In This Issue: June 2009
Let’s cut to the chase.
“Branwen’s Revenge” is a retelling of an ancient story from the Mabinogion, a collection of Welsh tales collected in the middle ages. The author, Sarah Adams, teaches medieval literature, so the story is close to her heart; however, the ending is a little ambiguous and touching, and keeps it out of the realm of high fantasy.
“Atypical Research” by Shelly Rae Rich is quirky literary story about a scientifically minded man who is confronted by his antithesis. The language eddies about in interesting ways, lending the text a little of the enjoyable confusion that the main character feels. I also really like the art on this one: It’s Gustav Klimt’s The Kiss, “created” from the human genome. Though perhaps the symbolism is a little heavy-handed, I think the art itself is an experiment that worked. Tell us what you think in the comments. Click on the image in the story to get a larger, higher-fidelity version.
“At Both Ends” is K.C. Ball’s story about the meaning of being a superhero. I came to love Spiderman through thousands of pages of comic books and hundreds of minutes of movie-watching; K.C. made me feel for her superhero in just a few words.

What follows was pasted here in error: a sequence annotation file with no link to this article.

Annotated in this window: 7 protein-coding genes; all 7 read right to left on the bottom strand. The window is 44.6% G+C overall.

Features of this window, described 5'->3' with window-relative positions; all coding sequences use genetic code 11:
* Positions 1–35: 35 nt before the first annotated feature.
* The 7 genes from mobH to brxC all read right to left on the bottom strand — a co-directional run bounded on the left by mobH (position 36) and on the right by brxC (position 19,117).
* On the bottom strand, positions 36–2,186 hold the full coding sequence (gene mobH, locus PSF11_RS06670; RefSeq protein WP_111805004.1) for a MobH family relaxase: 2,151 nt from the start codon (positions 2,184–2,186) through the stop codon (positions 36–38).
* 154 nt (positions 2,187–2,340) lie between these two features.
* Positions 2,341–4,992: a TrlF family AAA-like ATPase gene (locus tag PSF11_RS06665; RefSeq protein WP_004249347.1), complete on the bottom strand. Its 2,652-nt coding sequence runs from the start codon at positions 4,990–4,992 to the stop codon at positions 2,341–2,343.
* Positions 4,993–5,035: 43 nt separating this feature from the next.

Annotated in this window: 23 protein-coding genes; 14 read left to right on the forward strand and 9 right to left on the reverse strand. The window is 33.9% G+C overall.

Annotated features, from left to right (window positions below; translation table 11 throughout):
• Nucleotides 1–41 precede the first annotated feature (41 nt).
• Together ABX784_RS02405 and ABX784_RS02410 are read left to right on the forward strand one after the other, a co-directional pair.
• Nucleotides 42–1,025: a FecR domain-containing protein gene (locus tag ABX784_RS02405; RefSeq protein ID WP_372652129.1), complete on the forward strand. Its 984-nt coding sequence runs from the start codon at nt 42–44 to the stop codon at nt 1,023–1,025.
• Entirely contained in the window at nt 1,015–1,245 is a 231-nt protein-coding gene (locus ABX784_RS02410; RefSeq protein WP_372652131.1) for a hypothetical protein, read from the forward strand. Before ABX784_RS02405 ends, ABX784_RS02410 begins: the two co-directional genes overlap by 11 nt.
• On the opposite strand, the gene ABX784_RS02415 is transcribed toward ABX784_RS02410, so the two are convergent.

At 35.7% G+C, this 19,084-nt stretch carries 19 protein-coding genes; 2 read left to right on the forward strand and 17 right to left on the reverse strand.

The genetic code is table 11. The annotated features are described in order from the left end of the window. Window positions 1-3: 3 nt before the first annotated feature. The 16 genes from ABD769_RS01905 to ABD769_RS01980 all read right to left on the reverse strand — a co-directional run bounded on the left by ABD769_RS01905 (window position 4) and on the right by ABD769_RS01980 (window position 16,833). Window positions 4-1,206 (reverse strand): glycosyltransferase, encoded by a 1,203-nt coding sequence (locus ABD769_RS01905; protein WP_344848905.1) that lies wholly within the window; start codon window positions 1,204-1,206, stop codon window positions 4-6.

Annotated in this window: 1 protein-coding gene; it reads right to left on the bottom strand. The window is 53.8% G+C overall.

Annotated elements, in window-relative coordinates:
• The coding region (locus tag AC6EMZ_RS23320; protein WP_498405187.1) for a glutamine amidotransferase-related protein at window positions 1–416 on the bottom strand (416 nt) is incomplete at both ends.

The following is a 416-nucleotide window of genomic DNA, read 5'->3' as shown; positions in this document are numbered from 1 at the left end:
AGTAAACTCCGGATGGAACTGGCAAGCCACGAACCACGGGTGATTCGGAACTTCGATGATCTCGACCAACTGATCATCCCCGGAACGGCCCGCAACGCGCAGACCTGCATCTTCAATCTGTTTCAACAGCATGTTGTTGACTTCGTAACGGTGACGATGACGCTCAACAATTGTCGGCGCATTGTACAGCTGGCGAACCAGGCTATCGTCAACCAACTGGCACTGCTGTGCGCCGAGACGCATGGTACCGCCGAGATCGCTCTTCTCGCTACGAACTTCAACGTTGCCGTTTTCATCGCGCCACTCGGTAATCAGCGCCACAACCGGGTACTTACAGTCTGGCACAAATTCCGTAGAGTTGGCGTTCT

Bruce Holland Rogers returned from his brief hiatus to provide us with “Visions of Gingerbread,” a story that he originally published in the science fiction magazine Analog. It’s an exemplar for this month’s column on writing the short-short story, which continues his discussion of the “MICE quotient” (Milieu, Idea, Character, and Event).
Finally, we reached back to the late 19th century for a short-short story called “The Kiss” by Kate Chopin. I won’t call it “flash” because it’s 1032 words, which just overreaches our definition, but cut her some slack — she died 103 years before I decided to set my word limit. Besides, it’s well worth reading — a little daring for her time, and still intriguing in ours.
That’s it for the stories. Meanwhile, thanks to those who contributed money to the magazine, especially Susan Lange, Charles Gramlich, and Anne Savoie. We currently operate at a loss, and those donations help make the loss a bit less.
Our next issue will go live on July 2nd. As always, we’re out on Twitter and Bill Highsmith continues to blog about funny and intriguing topics, so we’ll be in touch. Meanwhile, go read some great stories!
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About the Author
Jake Freivald lives in New Jersey in a house that teems with life: a wife, eight kids, two dogs, two cats, and ten fish. They’re all being neglected right now, so he’s going to stop writing this.
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